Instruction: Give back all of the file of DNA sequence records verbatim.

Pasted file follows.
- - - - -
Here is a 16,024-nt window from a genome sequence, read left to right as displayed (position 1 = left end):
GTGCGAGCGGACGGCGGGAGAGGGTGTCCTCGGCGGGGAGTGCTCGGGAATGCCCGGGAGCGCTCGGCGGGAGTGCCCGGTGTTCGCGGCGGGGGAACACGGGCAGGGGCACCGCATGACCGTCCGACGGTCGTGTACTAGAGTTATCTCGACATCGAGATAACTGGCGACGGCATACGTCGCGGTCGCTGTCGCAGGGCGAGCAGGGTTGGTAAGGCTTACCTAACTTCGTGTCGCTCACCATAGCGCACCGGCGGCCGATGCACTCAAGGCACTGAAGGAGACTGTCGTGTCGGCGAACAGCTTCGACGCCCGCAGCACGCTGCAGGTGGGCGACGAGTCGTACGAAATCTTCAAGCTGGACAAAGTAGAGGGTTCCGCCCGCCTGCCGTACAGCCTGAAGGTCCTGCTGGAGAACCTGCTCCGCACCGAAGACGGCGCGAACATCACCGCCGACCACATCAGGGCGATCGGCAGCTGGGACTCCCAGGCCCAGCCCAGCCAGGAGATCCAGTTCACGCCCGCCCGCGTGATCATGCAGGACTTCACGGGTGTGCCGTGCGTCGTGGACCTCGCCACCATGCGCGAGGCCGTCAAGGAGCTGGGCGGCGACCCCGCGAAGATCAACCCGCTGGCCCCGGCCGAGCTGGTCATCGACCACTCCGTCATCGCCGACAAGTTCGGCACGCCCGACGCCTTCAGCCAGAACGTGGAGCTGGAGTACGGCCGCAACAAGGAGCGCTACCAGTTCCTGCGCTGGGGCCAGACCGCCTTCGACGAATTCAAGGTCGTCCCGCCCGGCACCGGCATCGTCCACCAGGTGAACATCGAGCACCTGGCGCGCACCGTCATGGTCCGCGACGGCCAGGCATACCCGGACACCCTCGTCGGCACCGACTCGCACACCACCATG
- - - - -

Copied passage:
Here is a 16,024-nt window from a genome sequence, read left to right as displayed (position 1 = left end):
GTGCGAGCGGACGGCGGGAGAGGGTGTCCTCGGCGGGGAGTGCTCGGGAATGCCCGGGAGCGCTCGGCGGGAGTGCCCGGTGTTCGCGGCGGGGGAACACGGGCAGGGGCACCGCATGACCGTCCGACGGTCGTGTACTAGAGTTATCTCGACATCGAGATAACTGGCGACGGCATACGTCGCGGTCGCTGTCGCAGGGCGAGCAGGGTTGGTAAGGCTTACCTAACTTCGTGTCGCTCACCATAGCGCACCGGCGGCCGATGCACTCAAGGCACTGAAGGAGACTGTCGTGTCGGCGAACAGCTTCGACGCCCGCAGCACGCTGCAGGTGGGCGACGAGTCGTACGAAATCTTCAAGCTGGACAAAGTAGAGGGTTCCGCCCGCCTGCCGTACAGCCTGAAGGTCCTGCTGGAGAACCTGCTCCGCACCGAAGACGGCGCGAACATCACCGCCGACCACATCAGGGCGATCGGCAGCTGGGACTCCCAGGCCCAGCCCAGCCAGGAGATCCAGTTCACGCCCGCCCGCGTGATCATGCAGGACTTCACGGGTGTGCCGTGCGTCGTGGACCTCGCCACCATGCGCGAGGCCGTCAAGGAGCTGGGCGGCGACCCCGCGAAGATCAACCCGCTGGCCCCGGCCGAGCTGGTCATCGACCACTCCGTCATCGCCGACAAGTTCGGCACGCCCGACGCCTTCAGCCAGAACGTGGAGCTGGAGTACGGCCGCAACAAGGAGCGCTACCAGTTCCTGCGCTGGGGCCAGACCGCCTTCGACGAATTCAAGGTCGTCCCGCCCGGCACCGGCATCGTCCACCAGGTGAACATCGAGCACCTGGCGCGCACCGTCATGGTCCGCGACGGCCAGGCATACCCGGACACCCTCGTCGGCACCGACTCGCACACCACCATG